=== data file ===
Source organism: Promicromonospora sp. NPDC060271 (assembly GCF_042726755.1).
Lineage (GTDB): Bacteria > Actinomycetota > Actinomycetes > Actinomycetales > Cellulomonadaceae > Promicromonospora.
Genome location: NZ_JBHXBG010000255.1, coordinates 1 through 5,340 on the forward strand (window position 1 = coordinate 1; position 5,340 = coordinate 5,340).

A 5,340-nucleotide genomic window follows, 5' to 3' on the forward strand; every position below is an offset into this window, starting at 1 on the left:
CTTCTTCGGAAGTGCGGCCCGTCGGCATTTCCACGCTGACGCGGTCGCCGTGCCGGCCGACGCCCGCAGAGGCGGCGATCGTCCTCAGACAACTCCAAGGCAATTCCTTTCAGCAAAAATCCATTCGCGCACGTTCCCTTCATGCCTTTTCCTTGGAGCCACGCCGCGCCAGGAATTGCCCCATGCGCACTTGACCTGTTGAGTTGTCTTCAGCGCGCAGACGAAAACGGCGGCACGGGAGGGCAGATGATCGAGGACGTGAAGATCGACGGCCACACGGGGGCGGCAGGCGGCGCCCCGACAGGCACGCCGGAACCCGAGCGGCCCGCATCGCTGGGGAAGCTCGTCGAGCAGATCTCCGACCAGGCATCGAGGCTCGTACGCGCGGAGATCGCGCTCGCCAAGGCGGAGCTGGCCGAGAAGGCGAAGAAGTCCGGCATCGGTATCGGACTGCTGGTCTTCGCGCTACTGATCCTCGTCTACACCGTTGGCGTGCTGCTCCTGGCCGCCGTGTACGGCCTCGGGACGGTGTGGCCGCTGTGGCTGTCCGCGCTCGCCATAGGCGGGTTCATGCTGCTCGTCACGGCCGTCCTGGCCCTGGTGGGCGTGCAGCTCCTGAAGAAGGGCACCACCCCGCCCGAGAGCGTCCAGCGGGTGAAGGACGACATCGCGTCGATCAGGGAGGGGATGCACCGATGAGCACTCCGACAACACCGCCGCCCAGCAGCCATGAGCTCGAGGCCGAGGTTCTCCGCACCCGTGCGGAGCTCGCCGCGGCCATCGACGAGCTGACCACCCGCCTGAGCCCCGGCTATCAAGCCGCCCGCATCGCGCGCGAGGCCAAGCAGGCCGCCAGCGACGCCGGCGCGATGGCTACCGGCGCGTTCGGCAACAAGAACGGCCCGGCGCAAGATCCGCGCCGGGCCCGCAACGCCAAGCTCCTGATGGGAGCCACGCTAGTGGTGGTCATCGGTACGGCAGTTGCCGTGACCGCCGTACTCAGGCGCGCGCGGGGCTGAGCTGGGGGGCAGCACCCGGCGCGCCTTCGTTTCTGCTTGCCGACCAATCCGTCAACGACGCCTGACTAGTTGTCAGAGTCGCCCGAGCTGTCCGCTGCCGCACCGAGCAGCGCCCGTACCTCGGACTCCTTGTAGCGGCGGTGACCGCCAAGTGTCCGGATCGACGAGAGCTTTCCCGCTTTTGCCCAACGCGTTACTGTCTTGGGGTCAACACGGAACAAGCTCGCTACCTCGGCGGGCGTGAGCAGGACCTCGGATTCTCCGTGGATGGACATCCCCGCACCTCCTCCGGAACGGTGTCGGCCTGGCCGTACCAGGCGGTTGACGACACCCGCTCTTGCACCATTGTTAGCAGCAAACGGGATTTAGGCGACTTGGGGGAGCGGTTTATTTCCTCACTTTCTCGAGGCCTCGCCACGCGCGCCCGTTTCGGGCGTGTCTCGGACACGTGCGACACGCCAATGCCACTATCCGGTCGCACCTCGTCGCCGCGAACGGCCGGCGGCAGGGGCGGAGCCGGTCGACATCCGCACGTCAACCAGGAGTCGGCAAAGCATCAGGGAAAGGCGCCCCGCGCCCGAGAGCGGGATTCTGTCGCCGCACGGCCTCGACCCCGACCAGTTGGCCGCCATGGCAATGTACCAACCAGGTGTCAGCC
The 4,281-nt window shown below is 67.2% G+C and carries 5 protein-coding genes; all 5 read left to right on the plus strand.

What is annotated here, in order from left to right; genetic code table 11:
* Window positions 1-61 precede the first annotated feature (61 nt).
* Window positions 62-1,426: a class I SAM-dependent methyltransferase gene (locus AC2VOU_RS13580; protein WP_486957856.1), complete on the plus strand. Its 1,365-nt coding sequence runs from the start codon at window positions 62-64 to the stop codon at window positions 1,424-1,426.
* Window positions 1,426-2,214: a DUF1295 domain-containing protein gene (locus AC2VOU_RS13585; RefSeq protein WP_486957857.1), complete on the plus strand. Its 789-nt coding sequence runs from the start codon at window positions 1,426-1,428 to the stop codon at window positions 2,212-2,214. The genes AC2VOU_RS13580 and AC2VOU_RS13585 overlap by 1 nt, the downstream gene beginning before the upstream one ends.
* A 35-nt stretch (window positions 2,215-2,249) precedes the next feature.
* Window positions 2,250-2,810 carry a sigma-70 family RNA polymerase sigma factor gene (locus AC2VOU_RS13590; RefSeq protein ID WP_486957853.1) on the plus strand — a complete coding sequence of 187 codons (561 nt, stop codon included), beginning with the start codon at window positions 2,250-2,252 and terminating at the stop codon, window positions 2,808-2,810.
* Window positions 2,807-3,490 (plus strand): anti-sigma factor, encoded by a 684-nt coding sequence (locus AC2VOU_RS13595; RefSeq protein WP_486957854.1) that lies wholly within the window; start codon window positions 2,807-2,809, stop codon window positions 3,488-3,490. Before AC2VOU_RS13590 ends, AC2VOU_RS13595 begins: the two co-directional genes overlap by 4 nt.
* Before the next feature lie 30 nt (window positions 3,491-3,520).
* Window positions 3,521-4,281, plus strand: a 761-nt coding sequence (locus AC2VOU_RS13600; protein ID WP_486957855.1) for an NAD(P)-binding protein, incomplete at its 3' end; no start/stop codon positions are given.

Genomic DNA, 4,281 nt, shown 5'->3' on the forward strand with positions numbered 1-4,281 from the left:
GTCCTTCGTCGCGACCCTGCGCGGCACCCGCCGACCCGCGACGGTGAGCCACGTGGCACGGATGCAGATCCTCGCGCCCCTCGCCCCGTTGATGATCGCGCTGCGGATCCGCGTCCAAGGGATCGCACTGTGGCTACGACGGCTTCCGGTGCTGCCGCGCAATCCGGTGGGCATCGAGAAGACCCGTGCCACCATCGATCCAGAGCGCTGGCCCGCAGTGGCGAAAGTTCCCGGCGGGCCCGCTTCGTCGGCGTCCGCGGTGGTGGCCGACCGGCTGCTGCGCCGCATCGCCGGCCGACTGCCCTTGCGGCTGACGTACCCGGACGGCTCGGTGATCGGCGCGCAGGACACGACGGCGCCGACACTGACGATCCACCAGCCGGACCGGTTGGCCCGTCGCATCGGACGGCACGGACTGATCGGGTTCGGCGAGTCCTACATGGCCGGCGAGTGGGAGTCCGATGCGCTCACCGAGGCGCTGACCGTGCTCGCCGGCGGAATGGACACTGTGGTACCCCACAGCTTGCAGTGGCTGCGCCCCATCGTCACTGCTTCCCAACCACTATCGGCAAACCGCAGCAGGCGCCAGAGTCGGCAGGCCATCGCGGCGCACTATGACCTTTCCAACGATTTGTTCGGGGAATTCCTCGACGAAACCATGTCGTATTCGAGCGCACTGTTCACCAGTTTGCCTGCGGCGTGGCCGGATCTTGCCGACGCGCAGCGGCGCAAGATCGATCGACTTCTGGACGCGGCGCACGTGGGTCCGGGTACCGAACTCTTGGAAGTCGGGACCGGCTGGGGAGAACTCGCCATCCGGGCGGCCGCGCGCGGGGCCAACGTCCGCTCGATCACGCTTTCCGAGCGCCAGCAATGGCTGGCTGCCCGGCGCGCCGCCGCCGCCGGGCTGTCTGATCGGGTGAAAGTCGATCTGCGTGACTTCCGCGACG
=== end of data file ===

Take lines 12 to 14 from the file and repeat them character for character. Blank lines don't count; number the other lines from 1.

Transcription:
* Window positions 2,250-2,810 carry a sigma-70 family RNA polymerase sigma factor gene (locus AC2VOU_RS13590; RefSeq protein ID WP_486957853.1) on the plus strand — a complete coding sequence of 187 codons (561 nt, stop codon included), beginning with the start codon at window positions 2,250-2,252 and terminating at the stop codon, window positions 2,808-2,810.
* Window positions 2,807-3,490 (plus strand): anti-sigma factor, encoded by a 684-nt coding sequence (locus AC2VOU_RS13595; RefSeq protein WP_486957854.1) that lies wholly within the window; start codon window positions 2,807-2,809, stop codon window positions 3,488-3,490. Before AC2VOU_RS13590 ends, AC2VOU_RS13595 begins: the two co-directional genes overlap by 4 nt.
* Before the next feature lie 30 nt (window positions 3,491-3,520).